Lil baby basilisk!
Another sheet of OC doodles from this week. Now back to work!
A wall of heads I’ve been collecting this past week! Doodling before I start drawing pages helps me loosen up, and it also gives me a little time to spend on my poor neglected OC’s.
Project 1 is finished! I thought for sure this was on the verge of imploding just about every step along the way. But here it is, done, and with scans of all the steps it took to get it there. I am absolutely relieved.
I get to do this five more times before i run out of semester, and the goal is to hopefully get more comfortable working like this. Because I like the results! It’s just right now it’s extremely unpredictable; I just haven’t practiced enough in it yet.
The next one’s going to be a bit more complicated, and I’m also going to try and work at about half the size of this one. I was way too close to the deadline during the points where I really needed to be able to slow down and dig into some of the details for it, and while some of the things that happened because of that pressure were super neat, I’m still curious. I’m hoping it speeds me up a little bit, but I’ve never actually worked smaller than 15 x 22 making one of these paintings.
Anyway, the captions in the photoset describe the processes leading up to the final image, which was finished digitally in Adobe Photoshop CS6. I’ll also be posting it on my deviantart shortly!
Here’s another watercolor test from yesterday.
I needed a second doodle to confirm whether or not the success of the washes in the first was accidental; I’m sort of applying them backwards from how I’m used to painting. I think it does a better job of creating color harmonies, and not yucky brown mud. Hopefully by the end of today I’ll know if it holds up over a much larger piece of paper.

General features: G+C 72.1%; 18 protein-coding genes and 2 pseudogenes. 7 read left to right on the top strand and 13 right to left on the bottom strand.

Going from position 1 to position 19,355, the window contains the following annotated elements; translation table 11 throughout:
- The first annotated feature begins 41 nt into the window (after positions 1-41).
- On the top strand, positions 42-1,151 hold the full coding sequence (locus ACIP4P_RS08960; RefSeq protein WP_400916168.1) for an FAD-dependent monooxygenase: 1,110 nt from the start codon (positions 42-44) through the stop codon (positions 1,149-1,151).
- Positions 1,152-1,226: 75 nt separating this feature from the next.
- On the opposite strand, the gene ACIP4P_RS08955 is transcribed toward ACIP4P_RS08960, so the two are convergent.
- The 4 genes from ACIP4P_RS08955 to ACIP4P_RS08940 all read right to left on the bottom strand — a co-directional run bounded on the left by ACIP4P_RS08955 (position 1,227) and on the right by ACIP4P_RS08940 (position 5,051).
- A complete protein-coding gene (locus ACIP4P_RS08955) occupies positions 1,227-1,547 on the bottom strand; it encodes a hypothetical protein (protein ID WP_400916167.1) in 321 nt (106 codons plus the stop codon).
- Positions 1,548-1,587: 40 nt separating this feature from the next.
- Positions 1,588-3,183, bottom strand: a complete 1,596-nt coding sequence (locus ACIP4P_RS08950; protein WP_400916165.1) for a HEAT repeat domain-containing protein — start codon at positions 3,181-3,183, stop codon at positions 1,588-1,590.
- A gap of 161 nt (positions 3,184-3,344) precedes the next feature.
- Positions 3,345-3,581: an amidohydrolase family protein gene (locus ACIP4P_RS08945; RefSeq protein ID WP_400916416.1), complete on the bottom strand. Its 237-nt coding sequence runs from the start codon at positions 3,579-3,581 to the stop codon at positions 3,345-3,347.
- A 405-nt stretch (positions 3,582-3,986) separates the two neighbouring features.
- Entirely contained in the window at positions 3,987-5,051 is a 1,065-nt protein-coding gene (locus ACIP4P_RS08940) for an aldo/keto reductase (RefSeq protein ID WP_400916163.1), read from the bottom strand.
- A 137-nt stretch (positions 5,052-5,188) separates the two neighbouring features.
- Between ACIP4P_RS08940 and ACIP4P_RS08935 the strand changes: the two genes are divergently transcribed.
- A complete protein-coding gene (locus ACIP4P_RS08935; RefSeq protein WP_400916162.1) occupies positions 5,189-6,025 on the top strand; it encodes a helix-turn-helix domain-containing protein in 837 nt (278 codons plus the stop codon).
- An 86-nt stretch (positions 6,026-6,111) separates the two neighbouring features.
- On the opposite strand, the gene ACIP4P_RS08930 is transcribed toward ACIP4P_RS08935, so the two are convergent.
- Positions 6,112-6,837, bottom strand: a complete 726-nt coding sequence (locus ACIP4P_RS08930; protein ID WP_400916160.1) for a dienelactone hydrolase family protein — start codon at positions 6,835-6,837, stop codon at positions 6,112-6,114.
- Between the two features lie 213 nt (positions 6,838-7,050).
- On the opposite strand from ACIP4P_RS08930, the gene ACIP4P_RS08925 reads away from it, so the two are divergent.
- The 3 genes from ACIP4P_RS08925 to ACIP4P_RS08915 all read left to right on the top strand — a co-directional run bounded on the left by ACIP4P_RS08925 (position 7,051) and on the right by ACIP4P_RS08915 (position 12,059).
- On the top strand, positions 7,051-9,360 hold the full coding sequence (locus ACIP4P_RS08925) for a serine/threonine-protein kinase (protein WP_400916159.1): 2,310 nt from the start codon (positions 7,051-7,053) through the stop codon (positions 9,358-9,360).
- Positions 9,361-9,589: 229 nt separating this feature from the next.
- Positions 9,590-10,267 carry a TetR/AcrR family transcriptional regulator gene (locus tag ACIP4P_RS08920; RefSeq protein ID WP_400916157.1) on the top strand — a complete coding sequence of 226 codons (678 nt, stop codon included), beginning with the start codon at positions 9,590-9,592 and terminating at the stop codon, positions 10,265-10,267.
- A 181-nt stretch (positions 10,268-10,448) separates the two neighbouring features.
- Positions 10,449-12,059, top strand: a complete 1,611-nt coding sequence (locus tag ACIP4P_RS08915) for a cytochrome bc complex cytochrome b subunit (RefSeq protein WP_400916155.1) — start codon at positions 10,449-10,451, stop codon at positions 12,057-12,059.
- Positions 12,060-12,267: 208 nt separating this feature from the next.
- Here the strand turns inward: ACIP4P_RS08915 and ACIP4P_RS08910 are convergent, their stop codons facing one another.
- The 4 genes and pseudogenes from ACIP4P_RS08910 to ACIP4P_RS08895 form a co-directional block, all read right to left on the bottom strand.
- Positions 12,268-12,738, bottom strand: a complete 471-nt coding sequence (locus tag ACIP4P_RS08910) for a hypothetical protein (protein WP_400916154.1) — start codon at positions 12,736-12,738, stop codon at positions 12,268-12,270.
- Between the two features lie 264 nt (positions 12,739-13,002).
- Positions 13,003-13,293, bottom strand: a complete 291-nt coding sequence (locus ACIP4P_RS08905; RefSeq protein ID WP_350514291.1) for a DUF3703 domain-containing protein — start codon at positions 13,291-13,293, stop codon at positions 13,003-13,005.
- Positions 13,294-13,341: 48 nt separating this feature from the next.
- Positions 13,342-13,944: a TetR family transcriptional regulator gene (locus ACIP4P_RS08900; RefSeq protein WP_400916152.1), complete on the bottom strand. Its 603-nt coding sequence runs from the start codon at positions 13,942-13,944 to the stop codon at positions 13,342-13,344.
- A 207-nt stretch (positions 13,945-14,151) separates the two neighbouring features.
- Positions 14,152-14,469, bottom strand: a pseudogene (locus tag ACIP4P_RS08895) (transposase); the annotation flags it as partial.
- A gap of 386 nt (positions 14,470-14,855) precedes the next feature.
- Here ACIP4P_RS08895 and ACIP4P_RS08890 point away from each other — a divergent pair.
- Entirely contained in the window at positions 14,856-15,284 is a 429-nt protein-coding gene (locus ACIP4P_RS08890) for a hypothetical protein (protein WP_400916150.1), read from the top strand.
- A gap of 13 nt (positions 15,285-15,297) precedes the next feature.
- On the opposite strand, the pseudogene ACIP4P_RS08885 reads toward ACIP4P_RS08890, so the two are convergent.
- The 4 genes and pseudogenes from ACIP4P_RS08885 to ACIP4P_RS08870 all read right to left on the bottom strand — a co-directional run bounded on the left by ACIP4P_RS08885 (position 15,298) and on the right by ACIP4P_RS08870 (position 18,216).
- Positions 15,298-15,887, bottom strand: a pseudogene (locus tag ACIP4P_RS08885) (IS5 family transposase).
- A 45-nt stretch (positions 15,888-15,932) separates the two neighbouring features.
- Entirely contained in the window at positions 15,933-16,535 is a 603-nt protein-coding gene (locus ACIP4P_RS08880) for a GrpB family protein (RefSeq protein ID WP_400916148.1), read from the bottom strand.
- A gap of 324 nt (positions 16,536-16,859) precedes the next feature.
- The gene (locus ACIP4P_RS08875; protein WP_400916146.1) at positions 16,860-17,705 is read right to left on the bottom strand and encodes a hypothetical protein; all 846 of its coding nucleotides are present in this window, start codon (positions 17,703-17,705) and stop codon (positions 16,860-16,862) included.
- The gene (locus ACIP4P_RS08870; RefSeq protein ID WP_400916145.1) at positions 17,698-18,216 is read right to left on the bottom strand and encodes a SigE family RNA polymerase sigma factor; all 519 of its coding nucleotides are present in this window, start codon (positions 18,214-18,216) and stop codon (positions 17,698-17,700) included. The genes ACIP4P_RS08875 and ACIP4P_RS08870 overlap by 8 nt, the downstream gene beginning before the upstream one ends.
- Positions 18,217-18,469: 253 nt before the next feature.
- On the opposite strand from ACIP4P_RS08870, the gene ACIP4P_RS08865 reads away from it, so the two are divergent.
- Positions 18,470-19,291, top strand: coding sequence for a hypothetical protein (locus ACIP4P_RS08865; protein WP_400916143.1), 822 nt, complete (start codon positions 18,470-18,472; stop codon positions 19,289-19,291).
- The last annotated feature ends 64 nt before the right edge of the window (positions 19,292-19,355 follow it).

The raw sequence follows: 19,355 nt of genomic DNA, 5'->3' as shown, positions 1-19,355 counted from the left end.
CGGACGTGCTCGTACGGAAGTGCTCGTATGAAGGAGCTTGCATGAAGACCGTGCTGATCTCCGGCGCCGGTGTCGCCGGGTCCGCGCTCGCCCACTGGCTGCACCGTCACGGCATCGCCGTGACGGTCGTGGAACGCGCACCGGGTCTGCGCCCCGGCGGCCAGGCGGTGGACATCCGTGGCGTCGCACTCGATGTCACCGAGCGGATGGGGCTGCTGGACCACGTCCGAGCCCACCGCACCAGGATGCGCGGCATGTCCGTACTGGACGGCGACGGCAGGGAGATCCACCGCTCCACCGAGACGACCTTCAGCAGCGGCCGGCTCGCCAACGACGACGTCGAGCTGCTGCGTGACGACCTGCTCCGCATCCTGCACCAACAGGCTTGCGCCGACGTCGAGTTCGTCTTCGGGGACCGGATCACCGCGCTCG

one, two, three!
This is a small color/media study for two illustrations I’m preparing for a class project. The first shot shows the pencil/colored pencil drawing with watercolor washes. The second shows the drawing after I’ve applied pastel and more colored pencil. The last picture shows the final, having been further tightened and worked up in Photoshop.
I like this technique because it gives the final a polished but hand-done feel. The PROBLEM is it is a terrible awful beast to get right. The last time I tried making illustrations like this, 6 out of 8 turned brown and disgusting D :
I decided to ignore my immediate impulse to clean the doodle, and tried just photoshop painting straight into the rough pencils. Might try it again the other way too and do a comparison thing.
Every January I look back at my art and get all sad, because I feel like I make less and less of it each year. On top of that, I’m not super happy with a lot of what does get finished, and I’m pretty sure it’s because when I do get the chance to make something personal, or something for a friend, I get extremely obsessed with finishing it to death. This is an incredibly time-consuming process.
So my resolution is to worry less about polished work and focus more on just letting it happen. Happy 2013!
More process and development for class.
It’s been really challenging, but I think these guys are getting there. Henri the robot is finally in a solid stage; I replaced the eyeball idea with a diving helmet face, since he’s kinda inspired off an angler fish. It’s helpful to have a light on those long dark journeys and all.
Other’n that! Evan now looks appropriately like the living dead. I’m super happy but we’ll see if it works, I’m sure everybody’s still got a really long way to go. So far this is definitely my favorite version of Harlow. He just looks so frikkin’ awkward. And the eye thing. uhh…